March 25, 2013

Matzo Brei

The first time I had matzo brei and matzo ball soup was just a year ago when friends of ours invited us to their family’s home in Charleston, South Carolina for Passover.  We hopped in the car after work and drove 15 hours straight, taking shifts and fueling up on rest stop coffee, candy and regional chip flavors.  We arrived in Charleston the next morning, took a long nap and then headed into town to explore Charleston’s main strip, lined with palm trees and pastel shops.  The next night I had my first Passover meal.  

Matzo BreiI slowly slid my spoon into soft round matzo balls that lounged in a shallow, golden pool of hot, salty chicken broth.  I wished I had been eating matzo ball soup my whole life.  For breakfast the next morning, our hosts made us matzo brei which is like a french toast made with crushed up matzo crackers.  I downed forkfuls of the eggy matzo drizzled with maple syrup and made a “note to self” to make matzo brei for my blog the next April.  

That night we scored a table at Charleston’s most talked-about restaurant, Husk where we sat on the porch with bourbon cocktails and ate crispy pig ear lettuce wraps, bacon cornbread, guinea hen terrine, and buttermilk pie.  On our final day we took a long walk around the neighborhood with beers in hand and stumbled upon an alligator sun-bathing in a neighbor’s front yard.  
The long drive back to Brooklyn the next morning wasn’t complete without a pit stop at Waffle House.  Whether you celebrate Passover or Easter, matzo brei is a filling holiday breakfast treat.  I know I’ll need a base of matzo before I start eating my massive chocolate bunny.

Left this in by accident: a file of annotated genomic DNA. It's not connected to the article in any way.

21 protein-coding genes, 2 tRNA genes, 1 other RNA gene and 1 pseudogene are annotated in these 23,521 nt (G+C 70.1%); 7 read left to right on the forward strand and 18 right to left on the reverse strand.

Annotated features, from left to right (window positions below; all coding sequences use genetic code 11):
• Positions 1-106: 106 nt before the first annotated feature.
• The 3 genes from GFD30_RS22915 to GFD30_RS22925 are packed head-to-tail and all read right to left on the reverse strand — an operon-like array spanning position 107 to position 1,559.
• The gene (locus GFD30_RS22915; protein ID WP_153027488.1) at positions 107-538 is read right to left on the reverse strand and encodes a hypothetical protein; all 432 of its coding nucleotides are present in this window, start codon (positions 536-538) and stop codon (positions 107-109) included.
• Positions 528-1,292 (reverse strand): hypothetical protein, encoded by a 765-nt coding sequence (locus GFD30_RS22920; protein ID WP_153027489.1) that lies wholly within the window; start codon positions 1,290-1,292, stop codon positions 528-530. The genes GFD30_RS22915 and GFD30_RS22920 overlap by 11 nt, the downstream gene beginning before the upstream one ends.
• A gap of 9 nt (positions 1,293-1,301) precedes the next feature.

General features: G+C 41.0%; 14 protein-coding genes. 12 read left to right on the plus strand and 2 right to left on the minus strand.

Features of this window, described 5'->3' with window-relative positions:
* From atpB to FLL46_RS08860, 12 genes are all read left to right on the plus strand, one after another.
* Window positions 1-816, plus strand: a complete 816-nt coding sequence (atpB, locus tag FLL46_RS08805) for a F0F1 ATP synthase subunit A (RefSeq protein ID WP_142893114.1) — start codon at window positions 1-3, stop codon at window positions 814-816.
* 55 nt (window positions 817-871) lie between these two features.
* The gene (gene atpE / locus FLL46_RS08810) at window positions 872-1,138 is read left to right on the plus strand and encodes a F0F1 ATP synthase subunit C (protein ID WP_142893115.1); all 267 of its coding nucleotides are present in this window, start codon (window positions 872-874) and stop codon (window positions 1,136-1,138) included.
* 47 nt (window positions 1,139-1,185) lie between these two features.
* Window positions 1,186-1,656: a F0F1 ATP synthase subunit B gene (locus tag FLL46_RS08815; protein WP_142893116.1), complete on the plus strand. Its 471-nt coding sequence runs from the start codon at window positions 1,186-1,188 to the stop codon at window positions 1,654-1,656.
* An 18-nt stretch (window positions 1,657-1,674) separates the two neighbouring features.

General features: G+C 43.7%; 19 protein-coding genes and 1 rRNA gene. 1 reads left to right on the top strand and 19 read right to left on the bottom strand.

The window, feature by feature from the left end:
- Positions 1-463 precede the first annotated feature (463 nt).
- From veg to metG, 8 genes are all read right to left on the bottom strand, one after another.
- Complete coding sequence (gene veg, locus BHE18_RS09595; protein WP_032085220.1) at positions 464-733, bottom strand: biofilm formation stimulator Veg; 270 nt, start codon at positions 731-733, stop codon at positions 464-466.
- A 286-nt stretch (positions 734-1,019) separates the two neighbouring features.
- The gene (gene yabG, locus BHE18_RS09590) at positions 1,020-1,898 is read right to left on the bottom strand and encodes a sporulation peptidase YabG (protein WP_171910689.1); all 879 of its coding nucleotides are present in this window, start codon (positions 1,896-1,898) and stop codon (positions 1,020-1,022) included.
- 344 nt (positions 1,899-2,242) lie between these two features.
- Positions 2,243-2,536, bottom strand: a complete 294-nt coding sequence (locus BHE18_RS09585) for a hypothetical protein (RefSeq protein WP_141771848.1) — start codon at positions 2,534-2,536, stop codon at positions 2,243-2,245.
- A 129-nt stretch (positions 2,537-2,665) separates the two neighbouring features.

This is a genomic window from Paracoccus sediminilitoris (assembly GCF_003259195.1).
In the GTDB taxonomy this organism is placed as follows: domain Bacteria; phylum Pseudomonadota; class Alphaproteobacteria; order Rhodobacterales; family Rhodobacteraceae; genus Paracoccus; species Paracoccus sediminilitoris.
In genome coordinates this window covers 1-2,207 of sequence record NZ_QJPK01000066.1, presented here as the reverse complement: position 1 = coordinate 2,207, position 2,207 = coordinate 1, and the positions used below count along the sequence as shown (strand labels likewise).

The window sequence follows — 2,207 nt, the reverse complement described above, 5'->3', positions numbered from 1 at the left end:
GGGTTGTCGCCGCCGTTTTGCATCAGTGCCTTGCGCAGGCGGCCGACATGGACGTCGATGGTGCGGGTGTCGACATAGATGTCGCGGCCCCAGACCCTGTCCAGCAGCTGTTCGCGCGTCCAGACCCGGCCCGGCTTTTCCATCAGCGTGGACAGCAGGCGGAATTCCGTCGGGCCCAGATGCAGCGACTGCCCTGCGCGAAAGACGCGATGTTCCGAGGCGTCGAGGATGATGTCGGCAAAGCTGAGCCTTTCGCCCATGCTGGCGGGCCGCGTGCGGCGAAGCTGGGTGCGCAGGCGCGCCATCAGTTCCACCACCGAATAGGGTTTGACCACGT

Visit my fellow food bloggers, Bon Appetempt and Crepes of Wrath who are also celebrating matzo this week.


Makes 4 servings

4 large eggs
2 tablespoons milk
Pinch of salt
Pinch of sugar
4 sheets matzo (I used the equivalent in matzo crackers)
2 tablespoons unsalted butter
Maple syrup for serving

1.  Beat the eggs, 2 tablespoons milk, the salt and sugar in a shallow bowl.
2.  In another shallow bowl, break the matzo into 1/2 to 1inch pieces (I kept my crackers whole for aesthetic purposes). Submerge the matzo in water and let it soak for 2 minutes.  Once soaked, drain the water and press out any extra water from the matzo with your hands.  Transfer the matzo to the egg mixture. Toss well to combine.

3.  Heat the butter in a large saute pan over medium-high heat. Once the pan and butter are hot, add the egg-soaked matzo. Cook, flipping frequently, until the matzo takes on a golden brown color on both sides. Serve immediately with maple syrup and fresh fruit.

Matzo Brei at Fred 62 in Los Feliz, CA

Gator photograph by Alan Foreman


  1. Beautiful. I've never had matzo brei before but after reading your descriptions and looking at your gorgeous pictures...I want a bowl...and now. Thank you so much for sharing!

  2. Thanks Monet, it's a unique twist on french toast, nice and filling! I can't wait to make more. Loved your new baby shower post!

  3. I have never tried it, but you've convinced me! Your photos look so tempting!

  4. Thanks AdriBarr, it's tough to get an appetizing picture of Matzo Brei so it took a few tries. I hope you like it!